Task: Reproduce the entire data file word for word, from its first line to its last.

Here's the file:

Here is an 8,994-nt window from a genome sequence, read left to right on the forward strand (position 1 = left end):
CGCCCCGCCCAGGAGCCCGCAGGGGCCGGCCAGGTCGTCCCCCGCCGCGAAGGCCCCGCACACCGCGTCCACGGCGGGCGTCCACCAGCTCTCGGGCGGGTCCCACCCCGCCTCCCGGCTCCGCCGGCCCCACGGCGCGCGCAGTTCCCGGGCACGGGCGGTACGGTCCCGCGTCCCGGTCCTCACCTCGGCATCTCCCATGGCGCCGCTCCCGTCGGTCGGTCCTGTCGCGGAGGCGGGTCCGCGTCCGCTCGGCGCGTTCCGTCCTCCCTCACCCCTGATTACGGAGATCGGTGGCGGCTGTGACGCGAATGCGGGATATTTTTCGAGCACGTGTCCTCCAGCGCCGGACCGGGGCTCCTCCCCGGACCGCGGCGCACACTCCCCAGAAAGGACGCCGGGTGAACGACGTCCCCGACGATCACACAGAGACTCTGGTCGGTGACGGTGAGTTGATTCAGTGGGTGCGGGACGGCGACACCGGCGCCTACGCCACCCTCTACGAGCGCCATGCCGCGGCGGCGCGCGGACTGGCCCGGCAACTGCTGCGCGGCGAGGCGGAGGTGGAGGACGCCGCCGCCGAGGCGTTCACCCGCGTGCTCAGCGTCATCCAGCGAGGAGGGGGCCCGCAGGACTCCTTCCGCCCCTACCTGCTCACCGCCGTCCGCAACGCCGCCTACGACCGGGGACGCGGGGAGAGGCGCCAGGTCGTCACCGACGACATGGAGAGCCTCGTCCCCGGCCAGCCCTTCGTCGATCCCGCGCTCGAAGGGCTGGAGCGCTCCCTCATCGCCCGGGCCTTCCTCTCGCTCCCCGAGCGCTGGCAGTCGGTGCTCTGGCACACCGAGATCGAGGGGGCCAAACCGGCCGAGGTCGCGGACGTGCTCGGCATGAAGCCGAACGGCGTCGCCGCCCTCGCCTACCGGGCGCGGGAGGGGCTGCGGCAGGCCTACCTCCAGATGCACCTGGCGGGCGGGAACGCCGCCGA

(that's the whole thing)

Here is an 8,994-nt window from a genome sequence, read left to right on the forward strand (position 1 = left end):
CGCCCCGCCCAGGAGCCCGCAGGGGCCGGCCAGGTCGTCCCCCGCCGCGAAGGCCCCGCACACCGCGTCCACGGCGGGCGTCCACCAGCTCTCGGGCGGGTCCCACCCCGCCTCCCGGCTCCGCCGGCCCCACGGCGCGCGCAGTTCCCGGGCACGGGCGGTACGGTCCCGCGTCCCGGTCCTCACCTCGGCATCTCCCATGGCGCCGCTCCCGTCGGTCGGTCCTGTCGCGGAGGCGGGTCCGCGTCCGCTCGGCGCGTTCCGTCCTCCCTCACCCCTGATTACGGAGATCGGTGGCGGCTGTGACGCGAATGCGGGATATTTTTCGAGCACGTGTCCTCCAGCGCCGGACCGGGGCTCCTCCCCGGACCGCGGCGCACACTCCCCAGAAAGGACGCCGGGTGAACGACGTCCCCGACGATCACACAGAGACTCTGGTCGGTGACGGTGAGTTGATTCAGTGGGTGCGGGACGGCGACACCGGCGCCTACGCCACCCTCTACGAGCGCCATGCCGCGGCGGCGCGCGGACTGGCCCGGCAACTGCTGCGCGGCGAGGCGGAGGTGGAGGACGCCGCCGCCGAGGCGTTCACCCGCGTGCTCAGCGTCATCCAGCGAGGAGGGGGCCCGCAGGACTCCTTCCGCCCCTACCTGCTCACCGCCGTCCGCAACGCCGCCTACGACCGGGGACGCGGGGAGAGGCGCCAGGTCGTCACCGACGACATGGAGAGCCTCGTCCCCGGCCAGCCCTTCGTCGATCCCGCGCTCGAAGGGCTGGAGCGCTCCCTCATCGCCCGGGCCTTCCTCTCGCTCCCCGAGCGCTGGCAGTCGGTGCTCTGGCACACCGAGATCGAGGGGGCCAAACCGGCCGAGGTCGCGGACGTGCTCGGCATGAAGCCGAACGGCGTCGCCGCCCTCGCCTACCGGGCGCGGGAGGGGCTGCGGCAGGCCTACCTCCAGATGCACCTGGCGGGCGGGAACGCCGCCGA